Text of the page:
Study: Underwater Boat Noise Drowning Out Dolphins

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Underwater boat noise off of the Atlantic coast of Maryland has gotten so loud, it could threaten dolphins’ ability to communicate.

That’s according to a new scientific paper authored by the same marine biologist who launched the popular Chesapeake Dolphin Watch app.

The University of Maryland Center for Environmental Science (UMCES)’s Dr. Helen Bailey and her assistant Leila Fouda laid underwater microphones on the bottom of the Atlantic Ocean, about 20 miles off the Maryland coast. That area of the western North Atlantic gets relatively high levels of vessel traffic, between shipping lanes and recreational boaters.

The researchers found that the level of underwater ambient noise was comparable to living near a busy road. And their recordings showed that bottlenose dolphins are changing the whistle calls they use to communicate to compensate for the noise.

Each individual dolphin identifies itself with a unique call. But the researchers say dolphins are having to simplify their calls just to be heard.

“It’s kind of like trying to answer a question in a noisy bar and after repeated attempts to be heard, you just give the shortest answer possible,” said Dr. Bailey.

That’s concerning because dolphins rely on social interaction to survive. The researchers explain, “They talk to each other to stay together as a group, they whistle when they feed, and they even call out their names when different groups of dolphins meet.” Adjusting their whistle calls could sacrifice effective communication.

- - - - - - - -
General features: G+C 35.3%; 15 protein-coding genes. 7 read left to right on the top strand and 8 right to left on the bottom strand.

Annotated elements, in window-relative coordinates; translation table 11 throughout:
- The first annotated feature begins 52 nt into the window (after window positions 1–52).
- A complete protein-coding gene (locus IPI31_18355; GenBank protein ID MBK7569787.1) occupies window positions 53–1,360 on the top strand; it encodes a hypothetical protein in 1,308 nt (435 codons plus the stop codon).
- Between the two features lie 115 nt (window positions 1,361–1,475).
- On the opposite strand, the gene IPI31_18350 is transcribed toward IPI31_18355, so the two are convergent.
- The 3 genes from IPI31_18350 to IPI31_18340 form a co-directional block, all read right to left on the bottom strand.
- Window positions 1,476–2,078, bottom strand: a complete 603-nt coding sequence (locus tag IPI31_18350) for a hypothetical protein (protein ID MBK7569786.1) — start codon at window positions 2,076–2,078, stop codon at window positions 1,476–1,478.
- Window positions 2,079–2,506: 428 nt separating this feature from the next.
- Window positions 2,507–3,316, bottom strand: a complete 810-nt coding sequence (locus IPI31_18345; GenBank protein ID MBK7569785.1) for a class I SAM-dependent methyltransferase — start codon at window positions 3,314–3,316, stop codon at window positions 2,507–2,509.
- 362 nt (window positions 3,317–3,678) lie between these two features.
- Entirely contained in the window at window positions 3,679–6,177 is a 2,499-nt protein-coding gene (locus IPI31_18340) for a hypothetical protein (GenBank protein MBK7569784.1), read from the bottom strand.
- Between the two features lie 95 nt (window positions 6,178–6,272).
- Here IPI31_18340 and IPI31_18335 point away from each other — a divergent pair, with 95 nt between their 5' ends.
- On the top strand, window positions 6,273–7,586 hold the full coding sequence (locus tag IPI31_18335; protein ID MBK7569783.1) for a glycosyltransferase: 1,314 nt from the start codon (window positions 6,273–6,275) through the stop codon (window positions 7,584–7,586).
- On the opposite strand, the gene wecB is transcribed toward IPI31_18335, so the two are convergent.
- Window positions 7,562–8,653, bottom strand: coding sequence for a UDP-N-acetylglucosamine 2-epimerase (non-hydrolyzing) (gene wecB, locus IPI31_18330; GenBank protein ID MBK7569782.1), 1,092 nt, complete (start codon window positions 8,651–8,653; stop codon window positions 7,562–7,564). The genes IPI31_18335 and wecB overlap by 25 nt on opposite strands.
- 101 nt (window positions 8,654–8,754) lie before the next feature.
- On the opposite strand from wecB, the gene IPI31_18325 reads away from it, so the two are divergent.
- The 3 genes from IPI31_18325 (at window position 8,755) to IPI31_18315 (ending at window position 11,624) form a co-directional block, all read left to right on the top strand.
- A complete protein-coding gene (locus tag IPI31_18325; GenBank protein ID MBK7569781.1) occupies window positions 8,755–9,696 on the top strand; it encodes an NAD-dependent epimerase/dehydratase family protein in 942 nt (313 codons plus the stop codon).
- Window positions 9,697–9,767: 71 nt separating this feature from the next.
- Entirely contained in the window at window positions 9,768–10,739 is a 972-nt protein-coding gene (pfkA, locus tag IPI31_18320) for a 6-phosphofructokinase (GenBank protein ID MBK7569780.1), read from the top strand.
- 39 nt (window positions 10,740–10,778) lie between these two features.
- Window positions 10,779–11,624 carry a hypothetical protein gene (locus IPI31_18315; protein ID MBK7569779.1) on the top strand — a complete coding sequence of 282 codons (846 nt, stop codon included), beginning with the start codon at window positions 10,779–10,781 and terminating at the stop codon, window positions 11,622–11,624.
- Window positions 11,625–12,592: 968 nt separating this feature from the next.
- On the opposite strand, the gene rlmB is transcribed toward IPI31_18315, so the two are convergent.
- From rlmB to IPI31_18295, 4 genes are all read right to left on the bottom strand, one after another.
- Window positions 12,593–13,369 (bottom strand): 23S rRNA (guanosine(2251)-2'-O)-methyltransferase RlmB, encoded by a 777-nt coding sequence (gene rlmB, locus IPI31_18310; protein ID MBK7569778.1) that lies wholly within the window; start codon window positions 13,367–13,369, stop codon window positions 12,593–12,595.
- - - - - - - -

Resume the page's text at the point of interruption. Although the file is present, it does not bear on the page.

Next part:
Dr. Bailey shared two audio clips with Bay Bulletin from the underwater microphones they used in this study. In the first, you’ll hear the simplified dolphin calls amid loud boat noise. In the second, you’ll hear what dolphin calls typically sound like when ambient noise levels are low.

In this clip, you can hear Atlantic bottlenose dolphins' whistle call amid high background boat noise, recorded with underwater microphones. The dolphins adjust their normal call, and instead use a relatively flat whistle to be heard over the noise. Audio courtesy of Dr. Helen Bailey, UMCES Chesapeake Biological Laboratory.

In this clip, you can hear Atlantic bottlenose dolphins' whistle calls in the North Atlantic Ocean, off the coast of Maryland. With relatively low background noise, the dolphins' calls sound more complex. Audio courtesy of Dr. Helen Bailey, UMCES Chesapeake Biological Laboratory.

Bailey and her team analyzed the duration, start and end frequencies, presence of harmonics, and inflection points of the calls. With background noise, such as the low frequency chug-chugging of a ship’s engine, the dolphins’ usually complex whistle signatures flatlined.

“These whistles are really important,” Dr. Bailey said. “Nobody wants to live in a noisy neighborhood. If you have these chronic noise levels, what does this mean to the population?”

In light of the findings, Dr. Bailey is calling for stricter regulations on boat noise.

“We need to be working to engineer quieter boats,” said Bailey. “We need to ask, ‘Is there a way shipping can do it that is more environmentally friendly’.”

UMCES researchers point out that regulations and incentives could reduce the sound from vessels with speed limits or quieter engines. And that could lessen the impact on dolphins and other sound-sensitive species.

The UMCES study was funded by the Maryland Energy Administration’s Offshore Wind Development Fund and the Bureau of Ocean Energy Management, with the help of the Maryland Department of Natural Resources.

The paper by Dr. Bailey and Fouda, “Dolphins simplify their vocal calls in response to increased ambient noise,” was published in Biology Letters.

-Meg Walburn Viviano

Bay Bulletin